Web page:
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Taking A Track Day

Article by Sean Coker
Photos by Kent Regan

Conditions are far from ideal despite promises from weathermen stating otherwise. A thick mist has descended upon Portland International Raceway (P.I.R.), although snippets of sunshine peak through gun metal clouds. The scent of race fuel wafts through the air.

As I barrel my way down P.I.R.'s lengthy front straightaway with earplugs in, there is an odd surreal-ness to everything around me. The aerodynamic resistance on a fairing-less motorcycle, this incredible pressure applied to my helmet and chest at nearly 140 mph, adds to this sensation of speed, although I feel numb except for a muffled vibration and the intoxicating scent of a faster rider's spent race fuel. The blue, white and red painted curbs spin by like a flipbook on fast forward, flickering in my peripheral vision. I accelerate hard until my shift light illuminates red, then clutch-less up shift, greedily demanding more speed from my steed. At the four hundred foot mark I sit up, stick my right leg out like a sail and squeeze my front brake like it's a banana I want squished. I tap the bike's shifter down two gears and dip my better half into turn one. There are still eight more turns and nearly 1.5 miles to go, but how will these skills learned on the track cross over into street riding?

Photo: The author winds his way through the turns at PIR.

Visualization

Fast riders are better able to visualize upcoming road and spot problems before they become problematic. On the track, that could mean spotting a downed rider or an oil slick but road riders have much more nefarious things to look out for be that a mule deer lingering along the roadside or a car backing out of a rural driveway. Riding fast on the track forces riders to keep their eyes up and constantly scanning the horizon for anything extraordinary, which prevents accidents and makes for smoother riding.

Smooth = Fast

The fastest riders on the track are the smoothest riders and that is no coincidence. Track riding forces riders to focus on their line through a given turn and more proficient riders consistently hold their line and are better suited to deal with the varying dynamic of street-riding scenarios. Being smooth means establishing and setting a lean angle early, using only one steering input per turn, knowing where you're at and going in a turn and accelerating through the corner. Sometimes smoothness is only a question away.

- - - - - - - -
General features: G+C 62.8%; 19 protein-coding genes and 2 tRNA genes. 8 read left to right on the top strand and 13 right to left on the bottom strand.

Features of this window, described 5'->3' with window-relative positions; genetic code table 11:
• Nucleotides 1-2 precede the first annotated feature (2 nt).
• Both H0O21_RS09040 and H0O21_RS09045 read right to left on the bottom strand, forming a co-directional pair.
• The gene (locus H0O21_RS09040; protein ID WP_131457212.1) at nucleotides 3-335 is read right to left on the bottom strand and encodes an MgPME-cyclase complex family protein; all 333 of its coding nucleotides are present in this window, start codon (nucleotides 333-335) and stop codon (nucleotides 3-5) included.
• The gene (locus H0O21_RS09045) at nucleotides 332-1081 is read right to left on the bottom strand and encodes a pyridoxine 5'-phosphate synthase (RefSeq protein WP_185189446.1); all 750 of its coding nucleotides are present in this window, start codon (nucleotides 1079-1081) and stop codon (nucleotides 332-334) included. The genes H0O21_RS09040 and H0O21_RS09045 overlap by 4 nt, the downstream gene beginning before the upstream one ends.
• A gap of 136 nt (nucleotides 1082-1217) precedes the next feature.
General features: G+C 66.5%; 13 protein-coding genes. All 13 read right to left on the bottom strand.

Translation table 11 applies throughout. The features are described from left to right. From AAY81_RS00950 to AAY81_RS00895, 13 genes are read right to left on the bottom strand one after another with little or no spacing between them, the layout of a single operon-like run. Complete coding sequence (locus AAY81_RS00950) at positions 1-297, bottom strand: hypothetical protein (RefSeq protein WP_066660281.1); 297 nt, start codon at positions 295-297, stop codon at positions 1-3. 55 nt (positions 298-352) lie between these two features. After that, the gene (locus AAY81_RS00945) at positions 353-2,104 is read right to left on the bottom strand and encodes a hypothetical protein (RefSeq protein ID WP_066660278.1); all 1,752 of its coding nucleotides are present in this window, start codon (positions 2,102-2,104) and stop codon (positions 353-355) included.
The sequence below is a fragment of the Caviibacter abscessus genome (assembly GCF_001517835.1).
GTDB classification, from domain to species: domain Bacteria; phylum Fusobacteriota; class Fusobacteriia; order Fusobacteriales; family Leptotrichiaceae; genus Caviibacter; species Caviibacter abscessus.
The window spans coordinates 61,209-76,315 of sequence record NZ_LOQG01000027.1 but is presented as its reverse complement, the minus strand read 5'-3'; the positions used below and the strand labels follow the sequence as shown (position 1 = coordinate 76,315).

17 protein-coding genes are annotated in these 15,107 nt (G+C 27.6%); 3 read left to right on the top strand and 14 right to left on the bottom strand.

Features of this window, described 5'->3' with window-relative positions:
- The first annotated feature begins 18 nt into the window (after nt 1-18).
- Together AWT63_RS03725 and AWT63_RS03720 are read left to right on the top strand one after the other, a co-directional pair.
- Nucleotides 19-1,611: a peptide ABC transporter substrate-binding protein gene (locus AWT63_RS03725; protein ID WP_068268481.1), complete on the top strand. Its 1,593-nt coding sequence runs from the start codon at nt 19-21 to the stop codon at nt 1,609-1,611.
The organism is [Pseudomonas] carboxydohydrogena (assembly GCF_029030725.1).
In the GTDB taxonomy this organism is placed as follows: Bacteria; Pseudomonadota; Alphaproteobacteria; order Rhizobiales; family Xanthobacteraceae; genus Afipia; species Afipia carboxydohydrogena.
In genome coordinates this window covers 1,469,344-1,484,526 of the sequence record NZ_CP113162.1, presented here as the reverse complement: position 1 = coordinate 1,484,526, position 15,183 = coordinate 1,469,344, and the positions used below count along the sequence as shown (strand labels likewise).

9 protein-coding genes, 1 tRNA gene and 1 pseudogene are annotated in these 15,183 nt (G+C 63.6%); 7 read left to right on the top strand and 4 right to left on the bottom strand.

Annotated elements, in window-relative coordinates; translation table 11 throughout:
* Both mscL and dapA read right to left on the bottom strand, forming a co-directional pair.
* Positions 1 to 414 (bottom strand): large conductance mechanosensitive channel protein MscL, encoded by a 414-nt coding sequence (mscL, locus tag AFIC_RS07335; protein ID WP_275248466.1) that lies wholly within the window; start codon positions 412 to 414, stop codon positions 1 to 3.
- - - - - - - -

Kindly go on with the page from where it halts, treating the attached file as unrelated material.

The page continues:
Professional Critique

The difference between one company's track day and another's is more than just semantics. The price charged, generally from $150-200, often reflects how much hands-on instructor training a rider will get. Cheaper prices might offer less instruction and so forth. While some riders might prefer the "let 'em rip" approach to track days, most riders would benefit from a professional offering some critique of one's riding and tips on improvements. Comparing their lines with your own can be an eye-opening moment for many beginning track riders. Watch their seemless transitions from brakes to gas and from left to right. The advice they give can be priceless.

Cheaper than a Speeding Ticket

One hundred and fifty dollars is not so much money compared to a speeding ticket these days, especially considering that many states have enacted laws mandating the suspension of a driver's license found guilty of "excessive speeding," a subjective term often up to the officer's discretion. If you think your bike is fast, prove it, but do so on the track.

Modern Bikes are Sportier than Ever

Try pushing your bike to the limits in a safe and controlled environment. Remember you're not racing; instead, the track is a place to hone technique and work on fundamentals. Consider getting softer compound tires to really maximize grip and corner speeds. Try establishing goals: dragging one's knee, carrying more corner speed, using more lean angle, etc., and focus on meeting those expectations. Frightening yourself with too much entry speed does not build confidence, but slowly exploring the limits of traction and gradually increasing speed does. Do you have what it takes?

Getting Started

Bike:

  • No leaking fluids or mechanical damage

  • Functional brakes

  • Taped up lights

  • Mirrors and turn signals removed

  • Tires with 75% of tread left

  • A properly adjusted chain

  • Equipment:

  • One piece leathers, or two piece leathers zipped together (some tracks allow textile suits while others do not)

  • Gauntlet leather gloves

  • Leather boots

  • A non-crashed helmet

  • Medical insurance (some require it, others do not)

  • This is hardly an exhaustive list. Check track requirements and/or the requirements of whoever is putting on the track day.

    Ride safe and ride often.

    Sean Coker/Spring 2007


    Photos courtesy of Kent Regan at Onsight Productions . Thanks to Dan Batz of Pacific Super Sport Riders for assistance with this article. CLICK HERE for a list of track day schools in the Northwest.


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